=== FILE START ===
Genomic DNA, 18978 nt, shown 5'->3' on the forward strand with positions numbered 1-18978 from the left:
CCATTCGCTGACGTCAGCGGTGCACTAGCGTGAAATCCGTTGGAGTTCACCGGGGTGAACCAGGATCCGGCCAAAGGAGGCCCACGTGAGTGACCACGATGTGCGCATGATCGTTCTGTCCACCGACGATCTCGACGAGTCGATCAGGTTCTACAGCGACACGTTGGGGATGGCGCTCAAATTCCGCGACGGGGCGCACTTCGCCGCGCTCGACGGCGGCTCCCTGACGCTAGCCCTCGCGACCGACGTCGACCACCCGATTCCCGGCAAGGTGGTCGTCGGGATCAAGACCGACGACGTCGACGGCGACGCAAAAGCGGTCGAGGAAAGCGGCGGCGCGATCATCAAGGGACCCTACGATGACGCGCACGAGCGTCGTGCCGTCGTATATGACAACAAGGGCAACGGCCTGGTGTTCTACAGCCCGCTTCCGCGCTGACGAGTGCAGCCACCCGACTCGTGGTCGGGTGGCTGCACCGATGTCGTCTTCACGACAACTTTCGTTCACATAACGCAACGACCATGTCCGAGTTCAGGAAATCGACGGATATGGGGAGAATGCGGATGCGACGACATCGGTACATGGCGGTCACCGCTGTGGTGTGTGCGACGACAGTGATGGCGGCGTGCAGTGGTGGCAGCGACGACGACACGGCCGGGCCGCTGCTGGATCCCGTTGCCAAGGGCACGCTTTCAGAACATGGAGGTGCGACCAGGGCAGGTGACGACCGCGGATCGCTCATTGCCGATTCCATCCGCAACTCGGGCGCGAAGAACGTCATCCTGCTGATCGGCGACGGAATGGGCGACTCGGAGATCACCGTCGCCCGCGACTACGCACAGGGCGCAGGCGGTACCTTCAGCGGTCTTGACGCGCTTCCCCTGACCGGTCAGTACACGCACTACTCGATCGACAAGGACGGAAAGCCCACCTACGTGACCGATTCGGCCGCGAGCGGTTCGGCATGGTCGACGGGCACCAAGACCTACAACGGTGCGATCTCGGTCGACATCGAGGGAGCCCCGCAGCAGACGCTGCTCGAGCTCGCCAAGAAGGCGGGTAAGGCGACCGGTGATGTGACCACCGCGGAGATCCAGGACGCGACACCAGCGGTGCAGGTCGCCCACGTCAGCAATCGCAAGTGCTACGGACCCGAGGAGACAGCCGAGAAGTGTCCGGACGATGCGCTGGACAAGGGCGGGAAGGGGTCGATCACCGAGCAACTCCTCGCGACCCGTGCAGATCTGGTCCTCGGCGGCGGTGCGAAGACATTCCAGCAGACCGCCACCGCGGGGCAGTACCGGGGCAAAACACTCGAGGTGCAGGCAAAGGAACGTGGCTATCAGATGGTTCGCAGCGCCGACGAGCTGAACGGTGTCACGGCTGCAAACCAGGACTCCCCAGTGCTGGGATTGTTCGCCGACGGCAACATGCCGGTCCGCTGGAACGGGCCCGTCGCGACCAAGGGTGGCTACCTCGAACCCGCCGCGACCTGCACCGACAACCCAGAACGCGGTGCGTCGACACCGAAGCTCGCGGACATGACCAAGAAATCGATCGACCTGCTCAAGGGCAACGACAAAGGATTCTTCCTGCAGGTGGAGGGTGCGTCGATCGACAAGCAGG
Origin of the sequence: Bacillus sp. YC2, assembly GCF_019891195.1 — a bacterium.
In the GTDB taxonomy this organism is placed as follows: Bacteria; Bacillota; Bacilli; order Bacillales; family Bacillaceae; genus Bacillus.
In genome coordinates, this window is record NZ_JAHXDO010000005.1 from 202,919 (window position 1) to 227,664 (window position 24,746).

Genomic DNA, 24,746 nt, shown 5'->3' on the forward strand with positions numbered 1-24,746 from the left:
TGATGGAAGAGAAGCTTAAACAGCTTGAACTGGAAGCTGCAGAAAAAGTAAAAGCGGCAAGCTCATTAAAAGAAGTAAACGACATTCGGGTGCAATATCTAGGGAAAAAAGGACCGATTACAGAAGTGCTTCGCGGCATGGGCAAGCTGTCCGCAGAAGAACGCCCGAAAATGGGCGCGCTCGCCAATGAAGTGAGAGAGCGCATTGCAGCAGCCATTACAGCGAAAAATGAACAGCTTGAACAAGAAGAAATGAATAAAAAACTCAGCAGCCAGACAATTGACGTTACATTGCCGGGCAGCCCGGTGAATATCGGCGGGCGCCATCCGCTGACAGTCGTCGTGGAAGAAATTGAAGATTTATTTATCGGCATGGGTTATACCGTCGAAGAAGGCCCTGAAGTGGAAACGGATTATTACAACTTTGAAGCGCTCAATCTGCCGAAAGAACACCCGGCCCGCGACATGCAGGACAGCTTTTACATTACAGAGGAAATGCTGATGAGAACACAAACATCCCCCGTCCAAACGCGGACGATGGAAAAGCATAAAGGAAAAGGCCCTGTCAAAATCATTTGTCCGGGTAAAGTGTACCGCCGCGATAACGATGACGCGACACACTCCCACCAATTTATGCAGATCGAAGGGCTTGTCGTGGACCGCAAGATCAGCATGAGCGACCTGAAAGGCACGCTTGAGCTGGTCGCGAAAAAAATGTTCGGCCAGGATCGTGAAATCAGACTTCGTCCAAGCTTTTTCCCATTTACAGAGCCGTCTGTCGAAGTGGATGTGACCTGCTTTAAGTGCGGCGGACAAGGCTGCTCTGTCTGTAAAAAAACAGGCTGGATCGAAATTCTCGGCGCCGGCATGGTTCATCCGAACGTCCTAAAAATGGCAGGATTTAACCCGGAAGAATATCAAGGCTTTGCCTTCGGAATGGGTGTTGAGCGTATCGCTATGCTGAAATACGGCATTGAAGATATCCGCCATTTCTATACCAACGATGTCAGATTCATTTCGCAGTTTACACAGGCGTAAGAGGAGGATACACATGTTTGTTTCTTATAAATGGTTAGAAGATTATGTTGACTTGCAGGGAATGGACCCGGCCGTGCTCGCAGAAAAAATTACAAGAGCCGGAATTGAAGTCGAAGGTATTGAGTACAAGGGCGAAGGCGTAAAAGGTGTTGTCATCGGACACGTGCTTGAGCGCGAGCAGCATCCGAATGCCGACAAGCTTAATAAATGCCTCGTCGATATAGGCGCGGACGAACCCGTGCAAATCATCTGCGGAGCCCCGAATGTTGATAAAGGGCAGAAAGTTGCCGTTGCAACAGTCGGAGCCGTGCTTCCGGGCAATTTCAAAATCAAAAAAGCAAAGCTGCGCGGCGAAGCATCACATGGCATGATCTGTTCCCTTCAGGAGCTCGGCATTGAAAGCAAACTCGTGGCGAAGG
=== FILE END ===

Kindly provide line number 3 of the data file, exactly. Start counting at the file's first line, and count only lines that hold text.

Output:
Origin of the sequence: Bacillus sp. YC2, assembly GCF_019891195.1 — a bacterium.